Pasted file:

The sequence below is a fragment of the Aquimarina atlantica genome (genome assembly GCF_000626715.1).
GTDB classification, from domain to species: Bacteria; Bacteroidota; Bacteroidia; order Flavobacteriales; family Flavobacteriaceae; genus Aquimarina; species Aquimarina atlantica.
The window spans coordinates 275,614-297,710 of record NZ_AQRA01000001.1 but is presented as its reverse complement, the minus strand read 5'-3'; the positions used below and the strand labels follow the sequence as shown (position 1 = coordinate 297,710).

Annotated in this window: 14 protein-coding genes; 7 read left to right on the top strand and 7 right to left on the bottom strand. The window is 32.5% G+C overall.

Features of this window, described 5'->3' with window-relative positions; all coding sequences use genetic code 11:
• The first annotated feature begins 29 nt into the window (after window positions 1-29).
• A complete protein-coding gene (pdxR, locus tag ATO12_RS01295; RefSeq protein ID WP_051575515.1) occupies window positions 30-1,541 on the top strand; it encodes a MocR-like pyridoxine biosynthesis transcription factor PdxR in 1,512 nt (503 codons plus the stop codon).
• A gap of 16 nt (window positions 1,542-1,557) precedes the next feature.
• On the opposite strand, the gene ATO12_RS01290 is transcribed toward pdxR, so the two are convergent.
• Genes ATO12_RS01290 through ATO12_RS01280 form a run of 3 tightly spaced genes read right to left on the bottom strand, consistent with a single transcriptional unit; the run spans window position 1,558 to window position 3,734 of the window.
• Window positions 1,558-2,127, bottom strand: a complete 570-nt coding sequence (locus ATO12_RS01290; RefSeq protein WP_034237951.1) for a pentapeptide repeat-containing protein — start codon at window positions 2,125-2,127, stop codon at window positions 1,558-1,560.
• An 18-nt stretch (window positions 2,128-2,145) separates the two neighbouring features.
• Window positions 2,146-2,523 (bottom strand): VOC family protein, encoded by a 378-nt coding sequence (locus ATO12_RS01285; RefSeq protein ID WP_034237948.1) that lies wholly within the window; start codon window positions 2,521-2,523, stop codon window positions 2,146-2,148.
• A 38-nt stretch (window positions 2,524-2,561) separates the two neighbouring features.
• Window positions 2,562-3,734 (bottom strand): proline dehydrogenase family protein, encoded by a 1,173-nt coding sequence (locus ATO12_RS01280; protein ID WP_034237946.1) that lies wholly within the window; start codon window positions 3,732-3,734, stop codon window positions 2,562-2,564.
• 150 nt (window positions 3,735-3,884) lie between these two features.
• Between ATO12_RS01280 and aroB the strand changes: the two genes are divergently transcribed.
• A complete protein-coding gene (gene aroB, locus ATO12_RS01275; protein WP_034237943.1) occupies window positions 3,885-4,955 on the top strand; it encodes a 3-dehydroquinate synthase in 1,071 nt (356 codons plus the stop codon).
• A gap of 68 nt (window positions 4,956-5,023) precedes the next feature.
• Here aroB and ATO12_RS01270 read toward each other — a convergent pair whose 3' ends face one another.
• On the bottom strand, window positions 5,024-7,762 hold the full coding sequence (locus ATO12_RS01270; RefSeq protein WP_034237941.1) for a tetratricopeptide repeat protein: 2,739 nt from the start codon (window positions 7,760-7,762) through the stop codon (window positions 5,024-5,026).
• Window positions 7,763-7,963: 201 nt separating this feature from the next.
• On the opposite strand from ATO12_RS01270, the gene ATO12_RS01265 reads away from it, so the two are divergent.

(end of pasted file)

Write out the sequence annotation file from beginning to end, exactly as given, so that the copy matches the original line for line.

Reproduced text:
The sequence below is a fragment of the Aquimarina atlantica genome (genome assembly GCF_000626715.1).
GTDB classification, from domain to species: Bacteria; Bacteroidota; Bacteroidia; order Flavobacteriales; family Flavobacteriaceae; genus Aquimarina; species Aquimarina atlantica.
The window spans coordinates 275,614-297,710 of record NZ_AQRA01000001.1 but is presented as its reverse complement, the minus strand read 5'-3'; the positions used below and the strand labels follow the sequence as shown (position 1 = coordinate 297,710).

Annotated in this window: 14 protein-coding genes; 7 read left to right on the top strand and 7 right to left on the bottom strand. The window is 32.5% G+C overall.

Features of this window, described 5'->3' with window-relative positions; all coding sequences use genetic code 11:
• The first annotated feature begins 29 nt into the window (after window positions 1-29).
• A complete protein-coding gene (pdxR, locus tag ATO12_RS01295; RefSeq protein ID WP_051575515.1) occupies window positions 30-1,541 on the top strand; it encodes a MocR-like pyridoxine biosynthesis transcription factor PdxR in 1,512 nt (503 codons plus the stop codon).
• A gap of 16 nt (window positions 1,542-1,557) precedes the next feature.
• On the opposite strand, the gene ATO12_RS01290 is transcribed toward pdxR, so the two are convergent.
• Genes ATO12_RS01290 through ATO12_RS01280 form a run of 3 tightly spaced genes read right to left on the bottom strand, consistent with a single transcriptional unit; the run spans window position 1,558 to window position 3,734 of the window.
• Window positions 1,558-2,127, bottom strand: a complete 570-nt coding sequence (locus ATO12_RS01290; RefSeq protein WP_034237951.1) for a pentapeptide repeat-containing protein — start codon at window positions 2,125-2,127, stop codon at window positions 1,558-1,560.
• An 18-nt stretch (window positions 2,128-2,145) separates the two neighbouring features.
• Window positions 2,146-2,523 (bottom strand): VOC family protein, encoded by a 378-nt coding sequence (locus ATO12_RS01285; RefSeq protein ID WP_034237948.1) that lies wholly within the window; start codon window positions 2,521-2,523, stop codon window positions 2,146-2,148.
• A 38-nt stretch (window positions 2,524-2,561) separates the two neighbouring features.
• Window positions 2,562-3,734 (bottom strand): proline dehydrogenase family protein, encoded by a 1,173-nt coding sequence (locus ATO12_RS01280; protein ID WP_034237946.1) that lies wholly within the window; start codon window positions 3,732-3,734, stop codon window positions 2,562-2,564.
• 150 nt (window positions 3,735-3,884) lie between these two features.
• Between ATO12_RS01280 and aroB the strand changes: the two genes are divergently transcribed.
• A complete protein-coding gene (gene aroB, locus ATO12_RS01275; protein WP_034237943.1) occupies window positions 3,885-4,955 on the top strand; it encodes a 3-dehydroquinate synthase in 1,071 nt (356 codons plus the stop codon).
• A gap of 68 nt (window positions 4,956-5,023) precedes the next feature.
• Here aroB and ATO12_RS01270 read toward each other — a convergent pair whose 3' ends face one another.
• On the bottom strand, window positions 5,024-7,762 hold the full coding sequence (locus ATO12_RS01270; RefSeq protein WP_034237941.1) for a tetratricopeptide repeat protein: 2,739 nt from the start codon (window positions 7,760-7,762) through the stop codon (window positions 5,024-5,026).
• Window positions 7,763-7,963: 201 nt separating this feature from the next.
• On the opposite strand from ATO12_RS01270, the gene ATO12_RS01265 reads away from it, so the two are divergent.